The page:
Skip to main content

Thank you for visiting nature.com. You are using a browser version with limited support for CSS. To obtain the best experience, we recommend you use a more up to date browser (or turn off compatibility mode in Internet Explorer). In the meantime, to ensure continued support, we are displaying the site without styles and JavaScript.

Increase in acidifying water in the western Arctic Ocean

Abstract

The uptake of anthropogenic CO2 by the ocean decreases seawater pH and carbonate mineral aragonite saturation state (Ωarag), a process known as Ocean Acidification (OA). This can be detrimental to marine organisms and ecosystems1,2. The Arctic Ocean is particularly sensitive to climate change3 and aragonite is expected to become undersaturated (Ωarag < 1) there sooner than in other oceans4. However, the extent and expansion rate of OA in this region are still unknown. Here we show that, between the 1990s and 2010, low Ωarag waters have expanded northwards at least 5°, to 85° N, and deepened 100 m, to 250 m depth. Data from trans-western Arctic Ocean cruises show that Ωarag < 1 water has increased in the upper 250 m from 5% to 31% of the total area north of 70° N. Tracer data and model simulations suggest that increased Pacific Winter Water transport, driven by an anomalous circulation pattern and sea-ice retreat, is primarily responsible for the expansion, although local carbon recycling and anthropogenic CO2 uptake have also contributed. These results indicate more rapid acidification is occurring in the Arctic Ocean than the Pacific and Atlantic oceans5,6,7,8, with the western Arctic Ocean the first open-ocean region with large-scale expansion of ‘acidified’ water directly observed in the upper water column.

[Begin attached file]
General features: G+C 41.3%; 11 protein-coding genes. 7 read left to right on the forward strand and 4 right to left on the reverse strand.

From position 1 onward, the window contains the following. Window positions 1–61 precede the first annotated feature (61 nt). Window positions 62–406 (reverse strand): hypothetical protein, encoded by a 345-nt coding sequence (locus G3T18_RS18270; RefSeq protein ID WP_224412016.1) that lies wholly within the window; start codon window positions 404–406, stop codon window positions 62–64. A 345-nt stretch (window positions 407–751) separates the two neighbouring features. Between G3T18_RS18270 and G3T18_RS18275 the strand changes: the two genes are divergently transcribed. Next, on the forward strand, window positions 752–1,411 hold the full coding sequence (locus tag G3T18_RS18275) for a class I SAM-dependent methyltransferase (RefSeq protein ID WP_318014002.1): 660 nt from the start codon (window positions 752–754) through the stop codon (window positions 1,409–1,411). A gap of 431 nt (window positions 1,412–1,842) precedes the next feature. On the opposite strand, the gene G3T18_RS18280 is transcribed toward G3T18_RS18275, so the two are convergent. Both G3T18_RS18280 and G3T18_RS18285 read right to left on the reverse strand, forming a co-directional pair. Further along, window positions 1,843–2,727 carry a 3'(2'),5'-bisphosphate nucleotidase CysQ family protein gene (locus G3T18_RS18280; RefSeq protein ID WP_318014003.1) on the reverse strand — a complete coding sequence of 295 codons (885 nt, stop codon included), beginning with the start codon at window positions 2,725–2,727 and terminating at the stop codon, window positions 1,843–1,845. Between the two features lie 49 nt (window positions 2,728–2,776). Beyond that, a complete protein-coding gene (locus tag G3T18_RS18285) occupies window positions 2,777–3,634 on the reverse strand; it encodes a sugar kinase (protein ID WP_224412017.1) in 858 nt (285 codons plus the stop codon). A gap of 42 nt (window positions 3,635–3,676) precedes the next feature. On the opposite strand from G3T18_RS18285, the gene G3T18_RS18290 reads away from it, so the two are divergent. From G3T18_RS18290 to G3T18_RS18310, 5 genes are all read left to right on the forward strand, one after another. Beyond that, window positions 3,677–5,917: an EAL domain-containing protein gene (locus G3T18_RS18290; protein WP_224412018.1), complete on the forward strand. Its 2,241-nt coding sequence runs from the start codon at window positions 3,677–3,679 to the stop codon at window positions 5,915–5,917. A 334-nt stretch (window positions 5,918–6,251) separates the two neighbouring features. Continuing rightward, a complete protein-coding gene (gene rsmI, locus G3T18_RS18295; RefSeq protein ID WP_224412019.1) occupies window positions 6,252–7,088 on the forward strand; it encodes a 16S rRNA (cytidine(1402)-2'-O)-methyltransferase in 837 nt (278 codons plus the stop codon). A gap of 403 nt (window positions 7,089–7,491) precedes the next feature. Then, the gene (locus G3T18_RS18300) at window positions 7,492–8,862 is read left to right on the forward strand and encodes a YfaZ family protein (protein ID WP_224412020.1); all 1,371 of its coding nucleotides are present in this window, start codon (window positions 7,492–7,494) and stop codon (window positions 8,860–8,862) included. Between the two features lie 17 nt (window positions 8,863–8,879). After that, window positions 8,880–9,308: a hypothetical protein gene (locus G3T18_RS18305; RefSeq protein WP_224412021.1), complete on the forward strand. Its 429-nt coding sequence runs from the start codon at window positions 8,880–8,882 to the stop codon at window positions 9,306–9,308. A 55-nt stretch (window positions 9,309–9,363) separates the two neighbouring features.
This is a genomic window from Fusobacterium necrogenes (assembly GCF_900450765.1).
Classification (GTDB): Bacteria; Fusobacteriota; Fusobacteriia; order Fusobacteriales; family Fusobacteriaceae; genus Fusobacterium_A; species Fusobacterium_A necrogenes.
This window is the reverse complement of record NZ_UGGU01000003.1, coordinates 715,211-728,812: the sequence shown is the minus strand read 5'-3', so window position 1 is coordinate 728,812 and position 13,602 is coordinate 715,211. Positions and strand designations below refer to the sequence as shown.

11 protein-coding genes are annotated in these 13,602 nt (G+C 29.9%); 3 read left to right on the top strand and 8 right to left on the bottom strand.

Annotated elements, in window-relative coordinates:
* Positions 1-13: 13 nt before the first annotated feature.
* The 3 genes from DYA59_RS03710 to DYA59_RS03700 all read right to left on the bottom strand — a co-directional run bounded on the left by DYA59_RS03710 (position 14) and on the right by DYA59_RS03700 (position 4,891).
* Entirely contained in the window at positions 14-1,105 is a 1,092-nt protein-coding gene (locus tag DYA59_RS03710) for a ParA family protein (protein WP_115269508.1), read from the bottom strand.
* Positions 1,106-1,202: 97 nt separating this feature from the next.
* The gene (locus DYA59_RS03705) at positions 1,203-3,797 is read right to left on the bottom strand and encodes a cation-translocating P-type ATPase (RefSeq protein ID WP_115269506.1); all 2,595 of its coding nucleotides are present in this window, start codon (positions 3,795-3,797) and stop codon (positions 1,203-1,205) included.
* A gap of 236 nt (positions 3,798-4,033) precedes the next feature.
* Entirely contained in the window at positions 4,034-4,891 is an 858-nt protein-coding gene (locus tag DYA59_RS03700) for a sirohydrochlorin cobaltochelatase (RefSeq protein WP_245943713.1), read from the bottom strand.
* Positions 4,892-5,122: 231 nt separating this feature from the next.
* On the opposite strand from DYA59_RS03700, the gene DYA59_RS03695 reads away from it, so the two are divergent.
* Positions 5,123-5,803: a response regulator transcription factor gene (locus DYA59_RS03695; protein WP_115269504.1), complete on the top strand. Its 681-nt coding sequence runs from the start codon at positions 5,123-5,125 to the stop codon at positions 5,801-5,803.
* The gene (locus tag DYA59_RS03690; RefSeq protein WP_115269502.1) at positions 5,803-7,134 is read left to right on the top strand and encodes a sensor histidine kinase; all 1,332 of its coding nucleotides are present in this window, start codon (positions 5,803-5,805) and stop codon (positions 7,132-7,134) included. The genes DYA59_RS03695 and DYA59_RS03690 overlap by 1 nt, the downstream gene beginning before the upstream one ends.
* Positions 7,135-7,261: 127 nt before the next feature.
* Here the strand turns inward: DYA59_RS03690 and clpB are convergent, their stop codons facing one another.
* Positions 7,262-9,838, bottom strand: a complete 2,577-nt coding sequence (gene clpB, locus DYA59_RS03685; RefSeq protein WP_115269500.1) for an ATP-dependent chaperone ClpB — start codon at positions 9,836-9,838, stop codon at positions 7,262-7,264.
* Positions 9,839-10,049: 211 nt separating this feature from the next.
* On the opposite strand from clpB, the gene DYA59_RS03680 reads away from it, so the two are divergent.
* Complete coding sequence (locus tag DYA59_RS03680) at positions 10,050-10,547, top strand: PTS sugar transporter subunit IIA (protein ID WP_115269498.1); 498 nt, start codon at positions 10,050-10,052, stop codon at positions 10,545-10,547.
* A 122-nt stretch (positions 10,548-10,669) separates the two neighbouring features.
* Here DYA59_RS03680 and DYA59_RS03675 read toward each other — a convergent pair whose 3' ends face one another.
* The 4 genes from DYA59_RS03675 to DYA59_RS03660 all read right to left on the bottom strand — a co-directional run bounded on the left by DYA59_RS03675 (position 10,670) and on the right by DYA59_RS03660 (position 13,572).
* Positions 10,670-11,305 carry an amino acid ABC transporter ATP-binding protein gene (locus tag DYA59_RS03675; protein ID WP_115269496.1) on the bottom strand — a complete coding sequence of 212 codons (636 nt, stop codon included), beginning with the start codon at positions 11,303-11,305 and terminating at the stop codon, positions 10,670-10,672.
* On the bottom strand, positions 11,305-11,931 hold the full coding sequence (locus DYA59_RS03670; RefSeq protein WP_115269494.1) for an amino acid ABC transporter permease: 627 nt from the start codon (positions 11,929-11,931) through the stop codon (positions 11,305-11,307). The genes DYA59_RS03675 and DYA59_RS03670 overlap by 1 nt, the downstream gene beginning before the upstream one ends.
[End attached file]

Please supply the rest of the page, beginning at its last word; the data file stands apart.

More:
This is a preview of subscription content, access via your institution

Relevant articles

Open Access articles citing this article.

Access options

Buy article

Get time limited or full article access on ReadCube.

$32.00

All prices are NET prices.

Figure 1: Latitudinal distributions of aragonite mineral saturation state (Ωarag) in the western Arctic Ocean from multiple cruises during 1994–2010 and their locations.